Meta-learning, or “learning to learn”, refers to techniques that infer an inductive bias from data corresponding to multiple related tasks with the goal of improving the sample efficiency for new, previously unobserved, tasks. A key performance measure for meta-learning is the meta-generalization gap, that is, the difference between the average loss measured on the meta-training data and on a new, randomly selected task. This paper presents novel information-theoretic upper bounds on the meta-generalization gap. Two broad classes of meta-learning algorithms are considered that use either separate within-task training and test sets, like model agnostic meta-learning (MAML), or joint within-task training and test sets, like reptile. Extending the existing work for conventional learning, an upper bound on the meta-generalization gap is derived for the former class that depends on the mutual information (MI) between the output of the meta-learning algorithm and its input meta-training data. For the latter, the derived bound includes an additional MI between the output of the per-task learning procedure and corresponding data set to capture within-task uncertainty. Tighter bounds are then developed for the two classes via novel individual task MI (ITMI) bounds. Applications of the derived bounds are finally discussed, including a broad class of noisy iterative algorithms for meta-learning.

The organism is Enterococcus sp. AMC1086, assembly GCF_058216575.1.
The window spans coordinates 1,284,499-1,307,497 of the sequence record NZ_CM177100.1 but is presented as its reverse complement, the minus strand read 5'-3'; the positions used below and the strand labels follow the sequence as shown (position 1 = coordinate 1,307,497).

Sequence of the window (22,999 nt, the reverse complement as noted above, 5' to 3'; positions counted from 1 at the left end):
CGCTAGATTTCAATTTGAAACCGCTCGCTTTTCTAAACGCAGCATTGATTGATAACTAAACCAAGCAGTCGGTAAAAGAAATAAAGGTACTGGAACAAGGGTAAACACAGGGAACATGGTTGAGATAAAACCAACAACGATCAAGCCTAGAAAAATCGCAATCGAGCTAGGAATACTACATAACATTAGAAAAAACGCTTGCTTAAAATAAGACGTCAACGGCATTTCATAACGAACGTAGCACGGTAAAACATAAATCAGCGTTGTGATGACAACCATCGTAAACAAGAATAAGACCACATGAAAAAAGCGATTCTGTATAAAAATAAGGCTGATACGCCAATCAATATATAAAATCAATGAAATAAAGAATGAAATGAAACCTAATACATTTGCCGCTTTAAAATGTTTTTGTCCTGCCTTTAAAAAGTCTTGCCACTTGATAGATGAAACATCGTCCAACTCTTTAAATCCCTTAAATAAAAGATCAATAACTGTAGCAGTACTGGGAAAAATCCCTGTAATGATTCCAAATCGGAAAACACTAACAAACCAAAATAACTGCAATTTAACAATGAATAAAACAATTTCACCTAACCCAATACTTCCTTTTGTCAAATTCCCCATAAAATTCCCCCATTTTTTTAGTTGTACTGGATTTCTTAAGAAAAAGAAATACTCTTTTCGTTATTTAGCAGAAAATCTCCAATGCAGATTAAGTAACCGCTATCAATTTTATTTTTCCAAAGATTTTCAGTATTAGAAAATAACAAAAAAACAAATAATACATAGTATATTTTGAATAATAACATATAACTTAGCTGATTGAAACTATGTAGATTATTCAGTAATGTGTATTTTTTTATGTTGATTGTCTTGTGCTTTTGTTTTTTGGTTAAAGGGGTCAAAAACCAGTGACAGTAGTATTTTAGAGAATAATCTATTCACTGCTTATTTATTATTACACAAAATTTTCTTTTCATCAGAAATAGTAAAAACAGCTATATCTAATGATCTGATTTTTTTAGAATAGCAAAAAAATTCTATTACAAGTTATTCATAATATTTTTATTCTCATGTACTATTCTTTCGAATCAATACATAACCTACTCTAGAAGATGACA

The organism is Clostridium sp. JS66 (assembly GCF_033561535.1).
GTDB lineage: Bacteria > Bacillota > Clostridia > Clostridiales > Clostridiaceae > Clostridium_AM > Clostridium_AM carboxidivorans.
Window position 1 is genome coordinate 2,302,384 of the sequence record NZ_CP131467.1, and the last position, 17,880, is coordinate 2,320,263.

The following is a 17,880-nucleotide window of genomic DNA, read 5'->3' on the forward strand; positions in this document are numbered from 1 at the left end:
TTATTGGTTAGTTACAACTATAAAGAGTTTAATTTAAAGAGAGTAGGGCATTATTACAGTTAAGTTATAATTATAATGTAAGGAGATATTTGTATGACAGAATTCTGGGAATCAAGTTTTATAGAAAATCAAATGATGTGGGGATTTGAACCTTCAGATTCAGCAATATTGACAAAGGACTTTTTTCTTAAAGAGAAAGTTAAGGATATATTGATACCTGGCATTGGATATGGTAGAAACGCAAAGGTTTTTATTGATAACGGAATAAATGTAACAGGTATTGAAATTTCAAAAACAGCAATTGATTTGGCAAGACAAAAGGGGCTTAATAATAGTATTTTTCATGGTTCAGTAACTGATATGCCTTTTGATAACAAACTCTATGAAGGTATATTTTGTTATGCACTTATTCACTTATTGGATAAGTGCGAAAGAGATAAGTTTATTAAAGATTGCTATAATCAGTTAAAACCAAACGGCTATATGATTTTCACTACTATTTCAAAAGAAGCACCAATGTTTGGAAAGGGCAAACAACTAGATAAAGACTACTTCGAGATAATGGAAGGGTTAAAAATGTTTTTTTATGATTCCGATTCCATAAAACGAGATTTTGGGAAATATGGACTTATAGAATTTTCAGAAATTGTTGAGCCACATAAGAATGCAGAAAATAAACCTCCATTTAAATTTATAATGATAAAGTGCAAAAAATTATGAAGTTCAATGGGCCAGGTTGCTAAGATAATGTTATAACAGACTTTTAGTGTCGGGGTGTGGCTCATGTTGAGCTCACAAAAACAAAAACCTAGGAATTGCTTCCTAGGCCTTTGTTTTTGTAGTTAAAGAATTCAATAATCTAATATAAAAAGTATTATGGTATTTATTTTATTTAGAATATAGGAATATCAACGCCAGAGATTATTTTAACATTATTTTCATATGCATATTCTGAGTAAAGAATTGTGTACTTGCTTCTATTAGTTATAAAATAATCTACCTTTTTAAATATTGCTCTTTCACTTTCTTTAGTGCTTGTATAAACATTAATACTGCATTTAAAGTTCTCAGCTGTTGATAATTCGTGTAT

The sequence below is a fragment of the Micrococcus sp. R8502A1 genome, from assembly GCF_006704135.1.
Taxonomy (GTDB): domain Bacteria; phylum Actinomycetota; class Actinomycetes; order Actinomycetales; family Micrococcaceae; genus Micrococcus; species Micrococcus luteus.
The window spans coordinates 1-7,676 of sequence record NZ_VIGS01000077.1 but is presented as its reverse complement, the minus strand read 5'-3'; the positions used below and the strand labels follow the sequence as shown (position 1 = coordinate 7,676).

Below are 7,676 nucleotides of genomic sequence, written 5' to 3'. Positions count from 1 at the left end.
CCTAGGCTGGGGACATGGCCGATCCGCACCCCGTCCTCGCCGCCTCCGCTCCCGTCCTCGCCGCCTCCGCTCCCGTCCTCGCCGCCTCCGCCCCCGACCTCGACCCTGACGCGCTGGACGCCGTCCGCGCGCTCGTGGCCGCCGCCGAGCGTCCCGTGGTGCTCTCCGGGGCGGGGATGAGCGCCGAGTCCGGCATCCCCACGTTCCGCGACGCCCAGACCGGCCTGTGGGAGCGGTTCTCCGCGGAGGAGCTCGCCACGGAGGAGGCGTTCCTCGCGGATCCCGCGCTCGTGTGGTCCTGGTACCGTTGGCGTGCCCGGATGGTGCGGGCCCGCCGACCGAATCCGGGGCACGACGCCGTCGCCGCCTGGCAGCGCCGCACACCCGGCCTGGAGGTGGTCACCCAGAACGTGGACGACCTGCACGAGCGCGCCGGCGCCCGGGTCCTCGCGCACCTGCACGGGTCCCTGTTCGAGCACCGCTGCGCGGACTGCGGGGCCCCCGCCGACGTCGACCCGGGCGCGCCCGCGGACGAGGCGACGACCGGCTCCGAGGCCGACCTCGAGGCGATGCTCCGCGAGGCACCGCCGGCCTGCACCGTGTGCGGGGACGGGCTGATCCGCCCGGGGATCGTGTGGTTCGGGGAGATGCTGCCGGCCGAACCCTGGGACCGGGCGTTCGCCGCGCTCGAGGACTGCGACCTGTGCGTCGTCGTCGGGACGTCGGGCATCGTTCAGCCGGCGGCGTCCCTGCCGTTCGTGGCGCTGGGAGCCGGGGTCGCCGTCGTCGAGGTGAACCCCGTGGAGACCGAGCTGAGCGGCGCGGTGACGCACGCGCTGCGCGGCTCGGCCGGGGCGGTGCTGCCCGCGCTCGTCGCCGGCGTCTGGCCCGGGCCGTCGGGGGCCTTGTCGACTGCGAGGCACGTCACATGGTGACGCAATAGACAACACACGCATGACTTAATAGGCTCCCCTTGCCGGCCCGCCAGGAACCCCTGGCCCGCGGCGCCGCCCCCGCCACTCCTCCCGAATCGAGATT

All Science Journal Classification (ASJC) codes
- Physics and Astronomy(all)
- Generalization bounds
- Mutual information
- Noisy iterative algorithms